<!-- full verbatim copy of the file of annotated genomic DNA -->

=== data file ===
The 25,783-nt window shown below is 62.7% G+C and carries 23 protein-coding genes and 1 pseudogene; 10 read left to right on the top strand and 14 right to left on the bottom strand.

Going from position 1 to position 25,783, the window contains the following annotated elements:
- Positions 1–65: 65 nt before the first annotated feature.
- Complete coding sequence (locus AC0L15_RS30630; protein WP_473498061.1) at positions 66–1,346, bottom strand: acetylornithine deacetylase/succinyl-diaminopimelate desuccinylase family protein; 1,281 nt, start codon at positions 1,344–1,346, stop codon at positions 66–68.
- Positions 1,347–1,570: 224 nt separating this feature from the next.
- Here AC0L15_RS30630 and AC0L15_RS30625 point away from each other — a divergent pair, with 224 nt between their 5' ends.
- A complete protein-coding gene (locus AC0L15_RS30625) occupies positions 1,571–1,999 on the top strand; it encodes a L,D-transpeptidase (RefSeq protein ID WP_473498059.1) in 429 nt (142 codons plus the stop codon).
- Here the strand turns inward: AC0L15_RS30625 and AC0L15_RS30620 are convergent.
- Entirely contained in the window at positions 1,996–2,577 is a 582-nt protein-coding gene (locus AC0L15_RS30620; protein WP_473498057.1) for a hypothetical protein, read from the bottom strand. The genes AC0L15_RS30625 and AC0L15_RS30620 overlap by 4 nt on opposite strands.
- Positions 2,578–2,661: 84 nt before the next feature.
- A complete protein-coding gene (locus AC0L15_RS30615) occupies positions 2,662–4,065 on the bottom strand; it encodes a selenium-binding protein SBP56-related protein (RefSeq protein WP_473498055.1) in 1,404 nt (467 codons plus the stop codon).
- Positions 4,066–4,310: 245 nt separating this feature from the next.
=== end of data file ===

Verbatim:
The 25,783-nt window shown below is 62.7% G+C and carries 23 protein-coding genes and 1 pseudogene; 10 read left to right on the top strand and 14 right to left on the bottom strand.

Going from position 1 to position 25,783, the window contains the following annotated elements:
- Positions 1–65: 65 nt before the first annotated feature.
- Complete coding sequence (locus AC0L15_RS30630; protein WP_473498061.1) at positions 66–1,346, bottom strand: acetylornithine deacetylase/succinyl-diaminopimelate desuccinylase family protein; 1,281 nt, start codon at positions 1,344–1,346, stop codon at positions 66–68.
- Positions 1,347–1,570: 224 nt separating this feature from the next.
- Here AC0L15_RS30630 and AC0L15_RS30625 point away from each other — a divergent pair, with 224 nt between their 5' ends.
- A complete protein-coding gene (locus AC0L15_RS30625) occupies positions 1,571–1,999 on the top strand; it encodes a L,D-transpeptidase (RefSeq protein ID WP_473498059.1) in 429 nt (142 codons plus the stop codon).
- Here the strand turns inward: AC0L15_RS30625 and AC0L15_RS30620 are convergent.
- Entirely contained in the window at positions 1,996–2,577 is a 582-nt protein-coding gene (locus AC0L15_RS30620; protein WP_473498057.1) for a hypothetical protein, read from the bottom strand. The genes AC0L15_RS30625 and AC0L15_RS30620 overlap by 4 nt on opposite strands.
- Positions 2,578–2,661: 84 nt before the next feature.
- A complete protein-coding gene (locus AC0L15_RS30615) occupies positions 2,662–4,065 on the bottom strand; it encodes a selenium-binding protein SBP56-related protein (RefSeq protein WP_473498055.1) in 1,404 nt (467 codons plus the stop codon).
- Positions 4,066–4,310: 245 nt separating this feature from the next.